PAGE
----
One of the most effective parameters in adsorption, selectivity and pre-concentration procedures is the pH of samples that can change the ionization form of analytes. The pH effect of the sample solution on patulin recovery was studied using 0.05 μg ml−1 standard solutions in a pH range from 2 to 8. The pH of solutions was adjusted with dilute HCl or NaOH. According to the results in figure 4, the maximum recovery was observed at pH = 4.0. Therefore, this pH was adjusted for further studies.
5- Hydroxy Methyl Furfural (HMF) is the main interference during patulin determination and generally prevents a reliable quantitative determination [26]. HMF and patulin exhibits similar chromatographic characterizations owing to their chemical structures. Hence, optimization of eluent was a huge problem, because it must have been strong enough to desorbed patulin from SPE minicolumn, and also suitable mobile phase to separate the patulin from the other compounds in analytical column. For this purpose several mobile phases such as methanol, acetonitrile, ethanol, ethyl acetate, THF, water and different combinations of them were examined. The highest recovery and separation of patulin from other compounds was performed using H2O/THF (80:20 v/v). Thus this ratio was used as eluent/mobile phase for further experiments.
The influence of loading flow rate, that indicates the effective contact time between patulin and the sorbent, was also studied. This parameter was evaluated in the flow rate range of 1.0 to 4.0 mL min−1. The results in figure 5. Shows that the
Figure 4: The effect of pH on the recovery of 0.05 μg ml-1 patulin using the proposed method.
Figure 5: The effect of loading flow rate on peak heights to width ratio of 0.05 μg ml-1 patulin using the proposed method.
chromatographic peaks height/width ratio of patulin increased as the loading flow rate decreased from 4.0 to 1.0 mLmin−1, and the best loading flow rate was achieved at 2.0 mL min-1. Thus, for next experiments, loading flow rate of 2.0 mL min−1 was chosen.
In the next attempt, the effect of elution flow rate was studied in order to find required time for desorption of patulin from minicolumn. This parameter was tested in the flow rate range of 0.2 to 1.2 mL min−1. As it is shown in figure 6, the chromatographic peak heights to width ratio of patulin linearly increased as elution flow rate (desorption time) increased from 0.2 to 1.0 mL min−1, and leveled off in 1.0 to 1.2 mL min−1. So, elution flow rate of 1.0 mL min−1 was selected for the next experiments.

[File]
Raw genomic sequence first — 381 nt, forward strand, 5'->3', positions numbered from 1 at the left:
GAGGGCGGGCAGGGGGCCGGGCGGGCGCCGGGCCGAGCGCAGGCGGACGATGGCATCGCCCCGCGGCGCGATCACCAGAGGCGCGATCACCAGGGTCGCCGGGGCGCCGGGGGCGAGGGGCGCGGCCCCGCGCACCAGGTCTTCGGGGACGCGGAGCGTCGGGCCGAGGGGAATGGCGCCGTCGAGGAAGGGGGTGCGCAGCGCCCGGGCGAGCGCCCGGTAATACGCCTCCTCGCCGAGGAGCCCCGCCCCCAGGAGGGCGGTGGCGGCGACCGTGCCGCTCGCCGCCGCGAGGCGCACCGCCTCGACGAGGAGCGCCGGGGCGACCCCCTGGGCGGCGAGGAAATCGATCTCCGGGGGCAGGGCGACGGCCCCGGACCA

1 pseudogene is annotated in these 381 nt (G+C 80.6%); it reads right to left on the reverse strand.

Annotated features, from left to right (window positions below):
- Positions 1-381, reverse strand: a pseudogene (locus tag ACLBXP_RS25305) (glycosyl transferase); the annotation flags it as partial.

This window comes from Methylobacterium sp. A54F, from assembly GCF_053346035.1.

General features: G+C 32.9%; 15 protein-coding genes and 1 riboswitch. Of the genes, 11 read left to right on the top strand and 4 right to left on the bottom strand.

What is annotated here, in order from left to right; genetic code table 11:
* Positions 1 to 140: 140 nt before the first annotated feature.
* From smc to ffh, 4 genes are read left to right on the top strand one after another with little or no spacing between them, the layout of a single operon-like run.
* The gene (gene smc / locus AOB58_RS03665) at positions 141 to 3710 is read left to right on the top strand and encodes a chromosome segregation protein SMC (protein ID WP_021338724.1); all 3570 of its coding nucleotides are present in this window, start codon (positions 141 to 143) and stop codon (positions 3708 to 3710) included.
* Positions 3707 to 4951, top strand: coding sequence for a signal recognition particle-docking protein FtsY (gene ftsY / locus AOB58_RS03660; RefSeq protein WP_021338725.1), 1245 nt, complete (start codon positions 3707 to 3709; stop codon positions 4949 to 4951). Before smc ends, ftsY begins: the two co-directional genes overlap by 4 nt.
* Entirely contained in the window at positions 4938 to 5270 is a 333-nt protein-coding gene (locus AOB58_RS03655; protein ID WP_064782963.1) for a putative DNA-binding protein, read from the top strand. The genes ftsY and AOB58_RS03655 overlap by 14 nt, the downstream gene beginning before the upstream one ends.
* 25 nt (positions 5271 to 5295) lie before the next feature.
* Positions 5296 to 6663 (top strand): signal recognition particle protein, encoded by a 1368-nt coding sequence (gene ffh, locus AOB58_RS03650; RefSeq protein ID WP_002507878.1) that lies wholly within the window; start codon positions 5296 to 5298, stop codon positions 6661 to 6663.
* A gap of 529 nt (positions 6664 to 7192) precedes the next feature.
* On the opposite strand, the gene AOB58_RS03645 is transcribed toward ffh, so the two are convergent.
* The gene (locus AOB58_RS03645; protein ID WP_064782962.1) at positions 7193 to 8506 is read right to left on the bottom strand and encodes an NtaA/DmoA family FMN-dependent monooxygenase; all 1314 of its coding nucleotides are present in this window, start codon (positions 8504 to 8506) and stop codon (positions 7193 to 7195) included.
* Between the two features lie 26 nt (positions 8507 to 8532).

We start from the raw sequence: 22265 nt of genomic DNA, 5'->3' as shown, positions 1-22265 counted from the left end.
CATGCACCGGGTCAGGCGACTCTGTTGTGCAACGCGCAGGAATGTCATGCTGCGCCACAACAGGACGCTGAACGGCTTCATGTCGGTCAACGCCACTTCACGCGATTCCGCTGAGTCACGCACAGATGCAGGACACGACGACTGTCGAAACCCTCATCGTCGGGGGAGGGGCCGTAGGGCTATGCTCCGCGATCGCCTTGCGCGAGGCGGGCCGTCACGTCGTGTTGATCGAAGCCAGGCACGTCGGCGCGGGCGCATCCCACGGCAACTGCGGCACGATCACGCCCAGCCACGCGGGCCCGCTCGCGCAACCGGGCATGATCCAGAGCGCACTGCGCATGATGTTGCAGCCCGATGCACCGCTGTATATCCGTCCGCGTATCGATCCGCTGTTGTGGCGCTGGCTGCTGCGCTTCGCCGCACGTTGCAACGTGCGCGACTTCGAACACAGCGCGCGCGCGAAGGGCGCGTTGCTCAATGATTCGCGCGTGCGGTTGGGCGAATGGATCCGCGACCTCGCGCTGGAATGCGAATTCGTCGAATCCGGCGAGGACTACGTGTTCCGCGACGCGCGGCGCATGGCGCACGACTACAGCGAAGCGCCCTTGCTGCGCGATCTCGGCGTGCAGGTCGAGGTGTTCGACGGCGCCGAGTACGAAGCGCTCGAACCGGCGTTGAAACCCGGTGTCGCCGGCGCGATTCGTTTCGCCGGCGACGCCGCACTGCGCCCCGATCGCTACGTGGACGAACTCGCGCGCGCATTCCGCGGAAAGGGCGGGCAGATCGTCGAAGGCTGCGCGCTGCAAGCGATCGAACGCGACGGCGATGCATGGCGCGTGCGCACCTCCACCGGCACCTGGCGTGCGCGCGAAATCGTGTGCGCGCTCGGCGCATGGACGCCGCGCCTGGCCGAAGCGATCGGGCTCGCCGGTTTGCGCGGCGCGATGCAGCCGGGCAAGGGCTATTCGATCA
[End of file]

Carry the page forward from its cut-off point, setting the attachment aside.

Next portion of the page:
After optimization of influencing parameters, the proposed method was applied to apple juice samples. The resulting chromatograms are shown in figure 7. Chromatogram of blank sample is shown in figure7a. The HMF and isatin peaks were eluted in less than five minutes. Then, the apple juice was spiked with patulin standard solution at 0.05 μg ml-1. As it is shown in figure 7b, it was successfully separated from other compounds. To guarantee the lack of HMF interference, the sample solution was spiked at 0.2 μg ml-1 level. Figure7c Shows the peaks of patulin and HMF were completely separated and no interference was observed.
Imprinting effect
In order to evaluate the presence of imprinted sites on the synthesized polymer, the Non-Imprinted Sol-Gel Polymer (NIP) packed in the minicolumn was employed. Then, standard patulin solution containing 0.05 μg ml-1 of patulin in de-ionized water at
Figure 6: The effect of elution flow rate on peak heights to width ratio of 0.05 μg ml-1 patulin using the proposed method.
Figure 7a: Chromatograms of blank apple juice (a).
Figure 7b: Spiked sample with 0.05 μg ml-1 patulin (b).
Figure 7c: Spiked sample with 0.05 μg ml-1 patulin and 0.2 μg ml-1 HMF (c).
pH = 4 was loaded onto the SPE minicolumn at the flow rate of 2.0 mL min-1 and continued by the proposed procedure. Comparison of the recoveries in figure 8 shows that the selectivity of imprinted polymer for patulin was significantly greater than non-imprinted one.
Analytical figures of merit
The analytical figures of merit for the present on-line SPEHPLC procedure were investigated under optimized conditions. The calibration curve for quantification was achieved by plotting peak areas versus the spiked concentration of patulin to real samples under optimum conditions. The obtained graph with equation Y=2×107 X-317212 in figure 9 shows excellent linearity for patulin over a concentration range of 0.02-0.5 μg ml-1 with a Regression Coefficient (R2) of 0.999.
The Limit of Detection (LOD) and Limit of Quantification (LOQ) for six repeated analyses based on three and ten times of the signal to noise ratio of the baseline near the patulin peak were 0.011 and 0.039 μg ml-1, respectively.
The intra-day and inter-day precision were calculated for five repeated runs of apple juices spiked at 0.05 μg ml-1 and the results showed a Relative Standard Deviation (RSD) of 1.98% and 4.24%, respectively.
Application to commercial samples
The proposed procedure was applied for determination of patulin in some commercial apple juice samples. The juices were spiked with 0.05 and 0.2 μg ml-1 of patulin and analyzed by the developed online SPE-HPLC procedures were summarized in table 1. The excellent recoveries in all cases proved high ability of the developed procedure for determination of patulin in real samples.
Conclusion
In this study, a novel sol-gel molecularly imprinted polymer has been synthesized by combining molecular imprinting
Figure 8: The imprinting effect of imprinted polymer versus non-imprinted packed using the proposed method.
Figure9: Calibration curve of patulin with different spike levels.
Table 1: Recovery results of patulin from spiked apple juice samples using proposed online SPE-HPLC method.

Sample

Added (µg ml-1 )

Found (µg ml-1 )

Recovery (%)

Sample 1

0

0.015

 

0.05

0.059

88.0

 

0.2

0.197

91.0

Sample 2

0

0.120

 

0.05

0.167

94.0

 

0.2

0.311

95.5

Sample 3

0

0.342

 

0.05

0.388

92.0

 

0.2

0.523

90.5

technique with a sol-gel process with high affinity to patulin. Isatin was used as dummy template during polymerization process. The prepared sol-gel polymer was successfully applied to develop a selective on-line-SPE-HPLC procedure for preconcentration and determination of patulin from apple juice samples. The method showed a simple and rapid procedure to analysis patulin with satisfactory precision and recovery. The proposed method did not affect by matrix interferences in apple juice samples.